etragedy's Superman #164 - The Showdown Between Luthor and Superman! review

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Could Have Been Epic

(This review is of the longer two part cover story only)

Here's a story that could have been one of the greatest Superman stories ever. It had a great setup - Luthor escapes from prison, and challenges Superman on TV to a fight without superpowers (cleverly breaking into shows like a western where the sheriff removes his badge to fight an outlaw man-to-man, and a heavyweight boxing match between two evenly matched fighters - a nice detail). It also has a great ending that reveals real growth on the part of Luthor. But sadly, those are the few pages at the beginning and the end.

Why is it so bad? Well for one thing, we have Superman trusting Luthor in a way that can only be described as naive - even for Superman.Then we have Luthor acting inconsistently throughout - is he a dishonorable cur who will kick a man when he's down? Or is he an honorable but bitter opponent to Superman? Part of this is what the story is all about, but even within the framework, they never seem to treat Luthor consistently, resulting in a fairly schizophrenic character.

Next, the planet they go to seems to have evolved exactly the same as Earth and/or Krypton at various times, complete with indigenous flora and fauna and humans. Including some animals that seem to exist only to be drinking glasses for a parched Superman. No explanation for it. Then of course, Luthor brought along all the right gadgets for the job, like plant growth powder (how did he know there would be plants there - never mind how silly the effects are), and when he and/or Superman don't have the gadget they need, they whip one up in seconds, resulting in a battle of deus-ex-machina vs. deus-ex-machina for about a half dozen pages.

There are plenty of other things like alien technology, and alien language presenting no problem for either character, and Luthor just giving away his advantage by letting Superman learn the alien language and technology (or is this in character for him? Keeping the fight fair? I really wish some consistency in the character of Luthor would be enforced).

Of course the ultimate groan moment is when we get to the scene foreshadowed in the splash page, where Luthor uses an "automaton bloodhound devised by ancient-scientists for trailing law-breakers" that he happened to find and fix on this world of similarly evolved humans, who evidently also had bloodhounds and then made robot versions of them. What the Hell?!?

All-in-all, a sad waste of the hotshot new artist Curt Swan, who was fast becoming the definitive Superman artist of all time.

5 Comments
Posted by kfhrfdu_89_76k

You really don`t like alot of things about Silver age Superman-comics.

Posted by etragedy

@kfhrfdu_89_76k: It's true; I'm not a huge fan of Silver Age comics in general. I find both Golden Age and Bronze Age comics to be superior. The Silver Age was particularly bad for DC, Marvel was doing much better comics at that time. I have a list of Silver Age comics I like (and one issue of Superman does make the list) here.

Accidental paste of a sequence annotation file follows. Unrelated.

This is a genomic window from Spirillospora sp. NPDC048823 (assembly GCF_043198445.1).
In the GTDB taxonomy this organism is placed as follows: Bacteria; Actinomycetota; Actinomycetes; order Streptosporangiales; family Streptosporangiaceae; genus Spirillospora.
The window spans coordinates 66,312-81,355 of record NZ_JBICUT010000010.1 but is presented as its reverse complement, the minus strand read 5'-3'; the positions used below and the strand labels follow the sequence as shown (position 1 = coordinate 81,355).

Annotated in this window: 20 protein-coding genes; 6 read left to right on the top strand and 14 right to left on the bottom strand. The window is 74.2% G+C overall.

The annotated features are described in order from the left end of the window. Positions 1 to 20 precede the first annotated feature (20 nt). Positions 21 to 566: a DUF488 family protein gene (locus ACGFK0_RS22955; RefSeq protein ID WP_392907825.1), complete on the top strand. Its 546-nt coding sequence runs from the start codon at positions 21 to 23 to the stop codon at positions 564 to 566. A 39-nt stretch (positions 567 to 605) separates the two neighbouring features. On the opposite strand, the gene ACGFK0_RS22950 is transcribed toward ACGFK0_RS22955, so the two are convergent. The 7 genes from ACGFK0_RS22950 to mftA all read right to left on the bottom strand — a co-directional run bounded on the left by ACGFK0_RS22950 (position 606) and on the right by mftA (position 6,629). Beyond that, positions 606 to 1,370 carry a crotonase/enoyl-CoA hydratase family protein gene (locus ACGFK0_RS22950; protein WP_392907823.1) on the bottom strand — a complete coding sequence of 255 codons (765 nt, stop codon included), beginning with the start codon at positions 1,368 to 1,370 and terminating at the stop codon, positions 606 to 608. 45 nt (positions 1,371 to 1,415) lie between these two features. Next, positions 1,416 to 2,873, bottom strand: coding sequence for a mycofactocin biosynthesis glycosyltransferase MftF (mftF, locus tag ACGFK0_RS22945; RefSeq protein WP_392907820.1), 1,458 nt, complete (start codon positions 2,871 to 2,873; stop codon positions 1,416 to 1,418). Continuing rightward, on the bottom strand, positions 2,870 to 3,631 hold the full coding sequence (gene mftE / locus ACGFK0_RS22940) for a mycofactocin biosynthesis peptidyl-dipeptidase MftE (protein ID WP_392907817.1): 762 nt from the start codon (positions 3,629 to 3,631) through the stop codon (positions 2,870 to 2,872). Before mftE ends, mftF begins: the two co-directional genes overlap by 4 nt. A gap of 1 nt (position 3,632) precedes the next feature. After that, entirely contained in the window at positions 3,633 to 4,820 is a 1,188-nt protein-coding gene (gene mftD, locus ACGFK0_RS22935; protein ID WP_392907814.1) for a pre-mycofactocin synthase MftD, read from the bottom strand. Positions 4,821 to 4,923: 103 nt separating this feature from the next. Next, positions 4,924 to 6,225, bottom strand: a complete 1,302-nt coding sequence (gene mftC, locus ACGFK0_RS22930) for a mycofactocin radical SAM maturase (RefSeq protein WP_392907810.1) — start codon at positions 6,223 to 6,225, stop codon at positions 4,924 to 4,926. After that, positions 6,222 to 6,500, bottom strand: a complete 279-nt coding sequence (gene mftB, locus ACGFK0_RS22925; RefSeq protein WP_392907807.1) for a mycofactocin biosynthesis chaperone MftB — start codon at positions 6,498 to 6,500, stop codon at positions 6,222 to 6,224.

Posted by Mourgos

I see your point, but most of the Silver Age DC comics were written that way. They're fun, they're goofy and make for some fun kid's entertainment. Look at the book from the view of a company catering to kids who have only a black & white TV to watch where Nixon and Johnson are talking about Vietnam, Kennedy was just assassinated a couple of years before, and the Cold War and the Beatles are in full swing. It's just escapist fun.

You did not mention about the secondary story, the superstitious Phantom Zone criminal and how Jimmy Olsen teams up with Superman to beat him. Hilarious.

Posted by etragedy

@Mourgos:

I hear what you're saying and agree with it a little - there's a reason I didn't give it less than 2 stars.

But too often 'writing for kids' has meant 'talking down to kids'. Hell, I grew up during the Bronze Age, and I felt talked down to by comics many times when I was a kid - and those Vietnam era comics were way more sophisticated.

The fact is that DC Comics were actually better in the Golden Age than they were in the Silver Age. Even though Jerry Siegel's grasp of science was fairly loose (and science itself was much less advanced - no space race yet), but he at least made the attempt, ya know? Actually a lot of the Siegel/Shuster stuff holds up pretty well today, despite its age.

Edmond Hamilton on the other hand was a much more established SF writer before coming to comics... and he was writing in a, post-Hiroshima, post-Sputnik age - he could have written this a lot better. He must have either had DC editorial breathing down his neck to dumb it down, or he was just being lazy... in either case I just can't in good conscience give him a pass on execution, regardless of how cool the idea itself is.

Most comics historians and many former DC employes themselves will admit Marvel was putting out better product during the 60s, and this issue typifies why. The Marvel books of this era at least had consistent characterization. If only Luthor had been written that way in the first story of this issue. As I said at the top, it could have been epic.

You're right, I'm not sure why I omitted the review or the second story. I'm going to amend my review to point that out. Thanks.

Posted by Mourgos

@etragedy: That's fine, I see what you mean. I guess I just trip on the impossibility of the goofy Silver Age comics. I mean we had Batman fighting aliens!

The Marvel ones were better: I still collect the old ones, but am gravitating towards the Bronze Age, with DC's 100 pagers and the Amazing Spiderman issues. Thanks for the comments.

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